It is highly recognized within the specialty of pathology that "curb-side" discussions of cases with clinical physicians is the most successful method of influencing quality and appropriateness in specific cases (both the pathologists influencing the clinician, and vice versa).  When these type discussions are used with frequency and determination, and imperceptible but decisive impact is made on the medical staff for the general betterment of patient care.  This has always been a prime strategy within this department. 

Widely recognized within our specialty is the tremendous impact on appropriateness of laboratory test ordering patterns which is made by changes in laboratory requisition forms.  When these forms are constructed with the best interest of the patient and the clinician in mind, great changes can be made with little or no controversy.  This is done by proper and logical clustering of laboratory tests on logical forms.  Most of our forms allow a space for interpretative commentary.  For some tests, the greatest opportunities for improvement of patient care are seized when the pathologists regularly interpret the test results and indicate the next logical test in the workup sequence.  Upon computerization of a laboratory, it is important to have mechanisms within the request program which allow the accomplishment of this same type of influence.  In order to properly devise the test strategies, the pathologists rely on long experience, appropriate reports in medical journals, and (most importantly) recommendations from experts throughout the United States.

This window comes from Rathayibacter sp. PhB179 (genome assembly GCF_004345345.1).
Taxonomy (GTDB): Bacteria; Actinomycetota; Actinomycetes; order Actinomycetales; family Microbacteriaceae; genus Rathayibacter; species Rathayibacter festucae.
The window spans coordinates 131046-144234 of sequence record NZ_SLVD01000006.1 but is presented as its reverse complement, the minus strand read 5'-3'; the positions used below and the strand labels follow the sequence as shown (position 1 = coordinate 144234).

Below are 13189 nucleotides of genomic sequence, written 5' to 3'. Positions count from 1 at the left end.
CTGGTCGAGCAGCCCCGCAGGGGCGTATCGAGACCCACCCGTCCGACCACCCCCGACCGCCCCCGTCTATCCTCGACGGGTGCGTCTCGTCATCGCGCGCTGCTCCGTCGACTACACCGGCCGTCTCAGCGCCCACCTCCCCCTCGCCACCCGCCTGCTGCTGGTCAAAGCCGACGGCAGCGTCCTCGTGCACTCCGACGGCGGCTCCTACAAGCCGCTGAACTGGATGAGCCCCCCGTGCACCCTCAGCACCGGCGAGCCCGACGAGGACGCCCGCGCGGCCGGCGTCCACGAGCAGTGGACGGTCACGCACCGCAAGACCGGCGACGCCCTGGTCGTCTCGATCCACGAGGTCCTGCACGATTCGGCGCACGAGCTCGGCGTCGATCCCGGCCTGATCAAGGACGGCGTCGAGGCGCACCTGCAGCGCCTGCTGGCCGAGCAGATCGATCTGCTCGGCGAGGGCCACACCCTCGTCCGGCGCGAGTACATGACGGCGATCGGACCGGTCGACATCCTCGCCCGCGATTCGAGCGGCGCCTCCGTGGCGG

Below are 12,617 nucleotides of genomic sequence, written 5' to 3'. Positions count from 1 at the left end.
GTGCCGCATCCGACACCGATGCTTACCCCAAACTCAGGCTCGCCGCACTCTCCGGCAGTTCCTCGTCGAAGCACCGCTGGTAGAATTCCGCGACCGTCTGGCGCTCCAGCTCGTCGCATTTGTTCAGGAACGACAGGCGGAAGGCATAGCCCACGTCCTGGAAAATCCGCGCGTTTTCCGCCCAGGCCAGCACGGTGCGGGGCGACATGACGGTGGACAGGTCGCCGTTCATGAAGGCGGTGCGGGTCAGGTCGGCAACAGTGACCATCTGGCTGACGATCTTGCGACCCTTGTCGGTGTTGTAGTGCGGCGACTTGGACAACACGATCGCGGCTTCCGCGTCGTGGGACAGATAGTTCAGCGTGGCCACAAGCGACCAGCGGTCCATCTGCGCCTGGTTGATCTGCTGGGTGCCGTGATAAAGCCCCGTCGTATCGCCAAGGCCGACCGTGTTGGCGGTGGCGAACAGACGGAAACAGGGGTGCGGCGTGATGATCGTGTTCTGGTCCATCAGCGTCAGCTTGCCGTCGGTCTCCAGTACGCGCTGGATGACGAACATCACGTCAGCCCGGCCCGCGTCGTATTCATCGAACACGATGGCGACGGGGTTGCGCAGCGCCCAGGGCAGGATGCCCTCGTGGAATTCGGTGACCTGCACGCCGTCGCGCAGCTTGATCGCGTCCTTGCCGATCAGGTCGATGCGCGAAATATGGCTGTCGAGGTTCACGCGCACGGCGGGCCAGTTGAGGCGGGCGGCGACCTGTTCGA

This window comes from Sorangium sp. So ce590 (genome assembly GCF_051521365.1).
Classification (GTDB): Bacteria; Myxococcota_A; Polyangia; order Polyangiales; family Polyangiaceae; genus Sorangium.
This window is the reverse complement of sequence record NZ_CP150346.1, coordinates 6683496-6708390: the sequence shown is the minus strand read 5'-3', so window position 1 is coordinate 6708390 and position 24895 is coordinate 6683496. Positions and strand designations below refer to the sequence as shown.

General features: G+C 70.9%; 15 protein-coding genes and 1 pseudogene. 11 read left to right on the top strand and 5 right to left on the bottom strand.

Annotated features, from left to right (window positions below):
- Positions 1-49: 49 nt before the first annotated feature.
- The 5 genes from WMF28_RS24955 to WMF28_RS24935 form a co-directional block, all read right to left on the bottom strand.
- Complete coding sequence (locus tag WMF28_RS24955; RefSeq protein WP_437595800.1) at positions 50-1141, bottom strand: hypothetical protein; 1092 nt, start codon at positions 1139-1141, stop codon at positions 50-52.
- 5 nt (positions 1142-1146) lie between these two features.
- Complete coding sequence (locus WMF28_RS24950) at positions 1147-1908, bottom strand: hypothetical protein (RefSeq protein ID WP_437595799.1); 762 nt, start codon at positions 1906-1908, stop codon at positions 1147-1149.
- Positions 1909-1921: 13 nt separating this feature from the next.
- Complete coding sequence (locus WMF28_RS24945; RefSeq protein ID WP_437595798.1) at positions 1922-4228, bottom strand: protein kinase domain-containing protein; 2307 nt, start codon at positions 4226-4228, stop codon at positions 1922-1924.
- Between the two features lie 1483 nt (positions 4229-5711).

Lastly, the ability of the clinical physicians to feedback "problems" with the laboratory is of great importance.  This can be in the form of comments, suggestions, or gripes, as previously noted above.  And these can impact on the betterment of care both in individual and general cases.  It is essential that the clinical physicians notify the laboratory of test results which make no sense.  This is often the only way to detect irregularly recurring problems with instruments or personnel within the laboratory.  In order for the clinical physicians to properly accomplish this, they must feel that their pathologist colleagues are "with them" and not "against them".  This lab has long maintained a very positive relationship with nursing and the medical staff.  It seems that all feel freely able to deliver constructive criticism.  In order to take advantage of a physician's possible feedback at any hour of the day, 365 days out of the year, the lab installed a telephone answering device for the receipt of such information. All clinical hospital telephones are supposed to have this number posted on them.